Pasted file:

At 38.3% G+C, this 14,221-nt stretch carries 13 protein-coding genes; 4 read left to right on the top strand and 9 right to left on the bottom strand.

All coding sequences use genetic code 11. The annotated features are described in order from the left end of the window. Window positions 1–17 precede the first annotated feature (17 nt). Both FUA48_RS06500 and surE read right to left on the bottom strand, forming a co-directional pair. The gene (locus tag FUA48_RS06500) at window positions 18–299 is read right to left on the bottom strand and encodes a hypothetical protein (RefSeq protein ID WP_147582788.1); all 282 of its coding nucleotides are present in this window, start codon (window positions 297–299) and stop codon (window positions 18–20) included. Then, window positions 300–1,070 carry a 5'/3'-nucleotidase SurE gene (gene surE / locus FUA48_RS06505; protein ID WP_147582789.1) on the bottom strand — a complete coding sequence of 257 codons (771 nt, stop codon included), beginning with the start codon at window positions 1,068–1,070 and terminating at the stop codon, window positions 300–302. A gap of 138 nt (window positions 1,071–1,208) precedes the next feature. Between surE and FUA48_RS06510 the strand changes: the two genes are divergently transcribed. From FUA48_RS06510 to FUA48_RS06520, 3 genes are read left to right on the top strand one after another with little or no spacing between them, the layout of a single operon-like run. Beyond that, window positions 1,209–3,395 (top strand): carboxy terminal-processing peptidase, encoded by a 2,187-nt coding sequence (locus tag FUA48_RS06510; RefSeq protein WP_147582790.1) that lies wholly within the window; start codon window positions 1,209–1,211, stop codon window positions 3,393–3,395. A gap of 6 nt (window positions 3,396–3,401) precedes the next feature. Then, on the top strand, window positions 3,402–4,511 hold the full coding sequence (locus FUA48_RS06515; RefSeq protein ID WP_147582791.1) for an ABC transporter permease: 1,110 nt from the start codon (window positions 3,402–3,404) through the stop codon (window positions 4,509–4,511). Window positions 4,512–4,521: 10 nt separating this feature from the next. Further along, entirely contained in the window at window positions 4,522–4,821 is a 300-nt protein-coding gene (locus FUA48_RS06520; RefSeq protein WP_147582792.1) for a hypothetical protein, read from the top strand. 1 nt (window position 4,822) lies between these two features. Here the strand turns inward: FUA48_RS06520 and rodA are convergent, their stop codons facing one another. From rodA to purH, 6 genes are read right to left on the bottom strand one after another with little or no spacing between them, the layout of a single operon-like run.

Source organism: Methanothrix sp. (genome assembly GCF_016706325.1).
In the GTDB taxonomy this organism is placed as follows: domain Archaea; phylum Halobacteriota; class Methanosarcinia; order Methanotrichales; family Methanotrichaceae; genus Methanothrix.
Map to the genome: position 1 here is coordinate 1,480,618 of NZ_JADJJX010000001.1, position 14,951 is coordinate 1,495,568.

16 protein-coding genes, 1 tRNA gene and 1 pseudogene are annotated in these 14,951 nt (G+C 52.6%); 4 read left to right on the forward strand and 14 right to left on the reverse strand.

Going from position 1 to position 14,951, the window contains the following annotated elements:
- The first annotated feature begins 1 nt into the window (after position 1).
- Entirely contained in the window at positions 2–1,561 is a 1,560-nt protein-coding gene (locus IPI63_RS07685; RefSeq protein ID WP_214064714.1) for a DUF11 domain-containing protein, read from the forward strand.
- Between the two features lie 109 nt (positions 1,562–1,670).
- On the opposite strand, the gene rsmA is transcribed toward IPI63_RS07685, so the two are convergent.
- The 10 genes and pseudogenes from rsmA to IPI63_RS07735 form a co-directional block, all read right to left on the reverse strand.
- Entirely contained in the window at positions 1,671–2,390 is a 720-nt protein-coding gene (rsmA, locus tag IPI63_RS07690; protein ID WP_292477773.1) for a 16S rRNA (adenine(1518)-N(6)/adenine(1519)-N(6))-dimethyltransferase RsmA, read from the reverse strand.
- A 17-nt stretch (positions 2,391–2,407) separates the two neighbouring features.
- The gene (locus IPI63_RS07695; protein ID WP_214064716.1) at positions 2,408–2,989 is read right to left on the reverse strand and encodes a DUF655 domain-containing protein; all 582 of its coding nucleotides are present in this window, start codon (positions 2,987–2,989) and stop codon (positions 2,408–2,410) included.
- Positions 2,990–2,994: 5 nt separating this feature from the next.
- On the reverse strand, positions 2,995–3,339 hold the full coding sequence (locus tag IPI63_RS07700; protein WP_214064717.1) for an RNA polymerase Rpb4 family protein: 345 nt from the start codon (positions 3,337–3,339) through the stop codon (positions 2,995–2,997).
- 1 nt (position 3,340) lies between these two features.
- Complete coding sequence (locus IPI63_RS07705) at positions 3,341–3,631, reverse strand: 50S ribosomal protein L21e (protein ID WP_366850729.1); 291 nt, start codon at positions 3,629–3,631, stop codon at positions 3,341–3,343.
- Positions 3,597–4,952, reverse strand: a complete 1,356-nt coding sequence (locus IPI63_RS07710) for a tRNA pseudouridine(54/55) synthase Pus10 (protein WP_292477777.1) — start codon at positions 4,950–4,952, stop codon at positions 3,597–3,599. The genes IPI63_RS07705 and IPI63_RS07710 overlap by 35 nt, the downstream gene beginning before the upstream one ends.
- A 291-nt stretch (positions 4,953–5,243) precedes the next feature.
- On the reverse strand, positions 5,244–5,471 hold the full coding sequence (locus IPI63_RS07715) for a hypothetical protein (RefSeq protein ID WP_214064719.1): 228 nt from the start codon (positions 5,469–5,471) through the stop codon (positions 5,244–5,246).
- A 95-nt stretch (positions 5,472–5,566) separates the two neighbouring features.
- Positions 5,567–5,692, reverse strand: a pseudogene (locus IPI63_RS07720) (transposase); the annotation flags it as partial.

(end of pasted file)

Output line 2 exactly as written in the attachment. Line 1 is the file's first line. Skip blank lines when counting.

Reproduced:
All coding sequences use genetic code 11. The annotated features are described in order from the left end of the window. Window positions 1–17 precede the first annotated feature (17 nt). Both FUA48_RS06500 and surE read right to left on the bottom strand, forming a co-directional pair. The gene (locus tag FUA48_RS06500) at window positions 18–299 is read right to left on the bottom strand and encodes a hypothetical protein (RefSeq protein ID WP_147582788.1); all 282 of its coding nucleotides are present in this window, start codon (window positions 297–299) and stop codon (window positions 18–20) included. Then, window positions 300–1,070 carry a 5'/3'-nucleotidase SurE gene (gene surE / locus FUA48_RS06505; protein ID WP_147582789.1) on the bottom strand — a complete coding sequence of 257 codons (771 nt, stop codon included), beginning with the start codon at window positions 1,068–1,070 and terminating at the stop codon, window positions 300–302. A gap of 138 nt (window positions 1,071–1,208) precedes the next feature. Between surE and FUA48_RS06510 the strand changes: the two genes are divergently transcribed. From FUA48_RS06510 to FUA48_RS06520, 3 genes are read left to right on the top strand one after another with little or no spacing between them, the layout of a single operon-like run. Beyond that, window positions 1,209–3,395 (top strand): carboxy terminal-processing peptidase, encoded by a 2,187-nt coding sequence (locus tag FUA48_RS06510; RefSeq protein WP_147582790.1) that lies wholly within the window; start codon window positions 1,209–1,211, stop codon window positions 3,393–3,395. A gap of 6 nt (window positions 3,396–3,401) precedes the next feature. Then, on the top strand, window positions 3,402–4,511 hold the full coding sequence (locus FUA48_RS06515; RefSeq protein ID WP_147582791.1) for an ABC transporter permease: 1,110 nt from the start codon (window positions 3,402–3,404) through the stop codon (window positions 4,509–4,511). Window positions 4,512–4,521: 10 nt separating this feature from the next. Further along, entirely contained in the window at window positions 4,522–4,821 is a 300-nt protein-coding gene (locus FUA48_RS06520; RefSeq protein WP_147582792.1) for a hypothetical protein, read from the top strand. 1 nt (window position 4,822) lies between these two features. Here the strand turns inward: FUA48_RS06520 and rodA are convergent, their stop codons facing one another. From rodA to purH, 6 genes are read right to left on the bottom strand one after another with little or no spacing between them, the layout of a single operon-like run.